I think your answer refers to the painter while this sentence in Spanish refers to the owner. Not sure though.
Healthnut's answer, "By whom are these paintings?" was the answer shown in my exercise.
Interesting... I'm doing this same exercise today and I was given the choice to put "To whom do these paintings belong?" and not "By whom are these paintings?". Apparently, the Spanish sentence can mean both(?) But then again, the question "Whose paintings are these?" could also mean one or the other.
Because that would imply that they were painted by the person, rather than owned by them. Not quite the same thing.
How about, "Of whom are these paintings?" (as in who is shown in the paintings).
seems unnatural to me - it also sort of makes it sound like you're asking about the subject of the paintings.
That's what I thought the question was asking, too! (I got this as a listening exercise rather than translation.) And saritalin, what you say it sounds like is indeed what this means.
Google says this same phrasing means this, too. So I guess it's just one of those things that must be said in context. Or you could ask this question as "Who is in…": ¿Quién está en estos cuadros?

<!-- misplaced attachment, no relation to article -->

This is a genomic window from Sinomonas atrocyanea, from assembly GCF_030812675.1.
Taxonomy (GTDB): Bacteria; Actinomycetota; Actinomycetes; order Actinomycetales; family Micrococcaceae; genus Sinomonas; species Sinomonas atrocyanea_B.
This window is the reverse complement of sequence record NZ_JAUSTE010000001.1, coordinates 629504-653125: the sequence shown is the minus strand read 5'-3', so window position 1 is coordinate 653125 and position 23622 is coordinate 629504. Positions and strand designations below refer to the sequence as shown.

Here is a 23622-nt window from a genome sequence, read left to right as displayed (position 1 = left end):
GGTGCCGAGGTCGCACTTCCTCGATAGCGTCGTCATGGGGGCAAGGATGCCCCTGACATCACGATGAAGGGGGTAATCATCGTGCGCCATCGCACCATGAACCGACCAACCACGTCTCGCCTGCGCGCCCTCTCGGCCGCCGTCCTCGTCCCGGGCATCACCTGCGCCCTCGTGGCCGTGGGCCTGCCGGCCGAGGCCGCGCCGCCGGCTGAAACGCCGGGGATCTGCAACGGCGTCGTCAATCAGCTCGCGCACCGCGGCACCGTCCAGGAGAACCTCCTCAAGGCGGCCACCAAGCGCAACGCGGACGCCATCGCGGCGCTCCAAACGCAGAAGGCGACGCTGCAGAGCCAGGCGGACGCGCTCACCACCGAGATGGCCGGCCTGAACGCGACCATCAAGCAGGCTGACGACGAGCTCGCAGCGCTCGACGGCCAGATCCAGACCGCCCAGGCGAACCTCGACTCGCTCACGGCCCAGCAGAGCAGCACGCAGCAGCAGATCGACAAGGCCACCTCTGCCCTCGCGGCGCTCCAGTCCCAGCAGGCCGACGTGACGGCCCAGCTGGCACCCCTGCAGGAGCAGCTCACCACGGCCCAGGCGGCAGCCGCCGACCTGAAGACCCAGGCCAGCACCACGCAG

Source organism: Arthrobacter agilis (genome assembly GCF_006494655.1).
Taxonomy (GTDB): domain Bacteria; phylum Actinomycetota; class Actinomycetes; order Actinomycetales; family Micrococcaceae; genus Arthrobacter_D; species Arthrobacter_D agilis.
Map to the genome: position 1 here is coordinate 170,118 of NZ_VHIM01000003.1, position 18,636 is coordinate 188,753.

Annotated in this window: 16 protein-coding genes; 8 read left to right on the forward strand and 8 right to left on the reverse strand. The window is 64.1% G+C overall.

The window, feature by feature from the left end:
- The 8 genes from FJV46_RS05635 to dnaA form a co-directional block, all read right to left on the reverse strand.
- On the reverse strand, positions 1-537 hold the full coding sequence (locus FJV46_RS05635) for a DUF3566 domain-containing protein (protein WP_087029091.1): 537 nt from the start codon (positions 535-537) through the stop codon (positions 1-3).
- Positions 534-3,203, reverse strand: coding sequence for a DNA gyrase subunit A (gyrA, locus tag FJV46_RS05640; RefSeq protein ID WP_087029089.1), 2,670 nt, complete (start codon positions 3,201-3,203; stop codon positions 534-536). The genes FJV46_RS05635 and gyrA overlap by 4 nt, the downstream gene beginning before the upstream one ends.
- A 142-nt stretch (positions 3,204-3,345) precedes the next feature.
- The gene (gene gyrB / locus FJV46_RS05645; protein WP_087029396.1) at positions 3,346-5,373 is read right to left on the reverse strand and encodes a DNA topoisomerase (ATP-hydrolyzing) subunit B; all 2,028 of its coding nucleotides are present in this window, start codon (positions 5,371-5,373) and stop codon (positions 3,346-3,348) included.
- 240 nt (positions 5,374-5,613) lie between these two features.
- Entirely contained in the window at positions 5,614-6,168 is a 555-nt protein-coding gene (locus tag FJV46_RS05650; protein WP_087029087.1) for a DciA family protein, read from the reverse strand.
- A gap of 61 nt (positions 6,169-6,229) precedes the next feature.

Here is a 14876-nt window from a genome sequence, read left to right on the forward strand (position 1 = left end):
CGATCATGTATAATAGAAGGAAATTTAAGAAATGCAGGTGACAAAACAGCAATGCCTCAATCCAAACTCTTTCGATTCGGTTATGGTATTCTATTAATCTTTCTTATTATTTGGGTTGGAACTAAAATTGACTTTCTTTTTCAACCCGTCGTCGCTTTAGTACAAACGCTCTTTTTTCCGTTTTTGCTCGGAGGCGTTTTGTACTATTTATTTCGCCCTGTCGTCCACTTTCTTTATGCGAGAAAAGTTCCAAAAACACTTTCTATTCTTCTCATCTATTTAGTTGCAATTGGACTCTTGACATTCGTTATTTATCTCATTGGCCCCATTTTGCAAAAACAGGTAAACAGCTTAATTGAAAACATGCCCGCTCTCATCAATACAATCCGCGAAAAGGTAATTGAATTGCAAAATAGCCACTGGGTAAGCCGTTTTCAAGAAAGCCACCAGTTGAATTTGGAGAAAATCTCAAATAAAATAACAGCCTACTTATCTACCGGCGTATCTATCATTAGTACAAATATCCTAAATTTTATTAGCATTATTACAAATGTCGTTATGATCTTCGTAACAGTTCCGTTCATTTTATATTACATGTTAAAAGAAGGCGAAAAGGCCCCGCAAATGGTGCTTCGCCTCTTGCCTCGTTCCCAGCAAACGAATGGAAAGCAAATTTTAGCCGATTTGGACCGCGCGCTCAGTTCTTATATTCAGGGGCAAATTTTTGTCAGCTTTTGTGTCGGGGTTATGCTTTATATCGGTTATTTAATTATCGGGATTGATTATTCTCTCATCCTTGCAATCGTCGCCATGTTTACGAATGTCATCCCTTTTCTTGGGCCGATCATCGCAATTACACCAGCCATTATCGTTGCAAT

How would you say "Who are these paintings from?", asking who gave the listener the paintings? I thought that's what this sentence was asking, but I got it wrong.
I put "From whom are these paintings?", as in, "who dropped these off?"
¿De quién son estos cuadros? = Who are these paintings?
¿ A quién pertenecen estos cuadros? = To whom do these paintings belong?
what is the difference between asking "whose paintings are these" as in, who painted them, and whose are they, as in, who owns them?
Same question. I put "Who are these paintings by" and got counted wrong. I'm not going to report it yet, because it may only have the other meaning.
I agree with you both, I was wondering and had written 'who are these paintings by' and then changed it unconvinced. Still trying to finish a lesson with all my hearts. Vain hope!
I can't figure if this question is asking who owns them, who painted them, or who the subject of the painting is.
Looking at the Spanish I feel like it's the third ... "of who are these paintings" going word for word.
The English translation could refer to any of the three ... perhaps the Spanish can too?
Shouldn't this be: ? De quién son estes cuadros? I guess I missed school on that day!
why not, "whose pictures are these"? according to my dictionary, "cuadro" means "picture, painting, frame"
That construction wouldn't be a question, but part of a statement. 'I don't know whose these painting are'